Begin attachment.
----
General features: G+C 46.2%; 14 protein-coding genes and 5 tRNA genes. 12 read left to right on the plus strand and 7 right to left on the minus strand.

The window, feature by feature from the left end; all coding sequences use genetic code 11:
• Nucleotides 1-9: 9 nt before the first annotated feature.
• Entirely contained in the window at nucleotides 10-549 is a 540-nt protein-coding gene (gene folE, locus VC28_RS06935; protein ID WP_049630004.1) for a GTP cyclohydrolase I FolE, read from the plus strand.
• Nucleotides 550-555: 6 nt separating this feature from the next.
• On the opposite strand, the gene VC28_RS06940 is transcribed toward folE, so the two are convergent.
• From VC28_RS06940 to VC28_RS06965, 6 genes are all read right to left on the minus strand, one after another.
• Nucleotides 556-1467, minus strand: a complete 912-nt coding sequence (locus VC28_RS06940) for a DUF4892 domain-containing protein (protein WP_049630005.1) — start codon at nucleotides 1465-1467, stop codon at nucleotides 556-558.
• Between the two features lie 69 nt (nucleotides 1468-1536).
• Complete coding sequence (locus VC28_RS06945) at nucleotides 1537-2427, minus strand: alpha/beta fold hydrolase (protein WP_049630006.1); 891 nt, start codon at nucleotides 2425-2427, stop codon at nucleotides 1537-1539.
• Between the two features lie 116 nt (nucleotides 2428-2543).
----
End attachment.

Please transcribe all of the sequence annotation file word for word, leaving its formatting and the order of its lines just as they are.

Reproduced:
General features: G+C 46.2%; 14 protein-coding genes and 5 tRNA genes. 12 read left to right on the plus strand and 7 right to left on the minus strand.

The window, feature by feature from the left end; all coding sequences use genetic code 11:
• Nucleotides 1-9: 9 nt before the first annotated feature.
• Entirely contained in the window at nucleotides 10-549 is a 540-nt protein-coding gene (gene folE, locus VC28_RS06935; protein ID WP_049630004.1) for a GTP cyclohydrolase I FolE, read from the plus strand.
• Nucleotides 550-555: 6 nt separating this feature from the next.
• On the opposite strand, the gene VC28_RS06940 is transcribed toward folE, so the two are convergent.
• From VC28_RS06940 to VC28_RS06965, 6 genes are all read right to left on the minus strand, one after another.
• Nucleotides 556-1467, minus strand: a complete 912-nt coding sequence (locus VC28_RS06940) for a DUF4892 domain-containing protein (protein WP_049630005.1) — start codon at nucleotides 1465-1467, stop codon at nucleotides 556-558.
• Between the two features lie 69 nt (nucleotides 1468-1536).
• Complete coding sequence (locus VC28_RS06945) at nucleotides 1537-2427, minus strand: alpha/beta fold hydrolase (protein WP_049630006.1); 891 nt, start codon at nucleotides 2425-2427, stop codon at nucleotides 1537-1539.
• Between the two features lie 116 nt (nucleotides 2428-2543).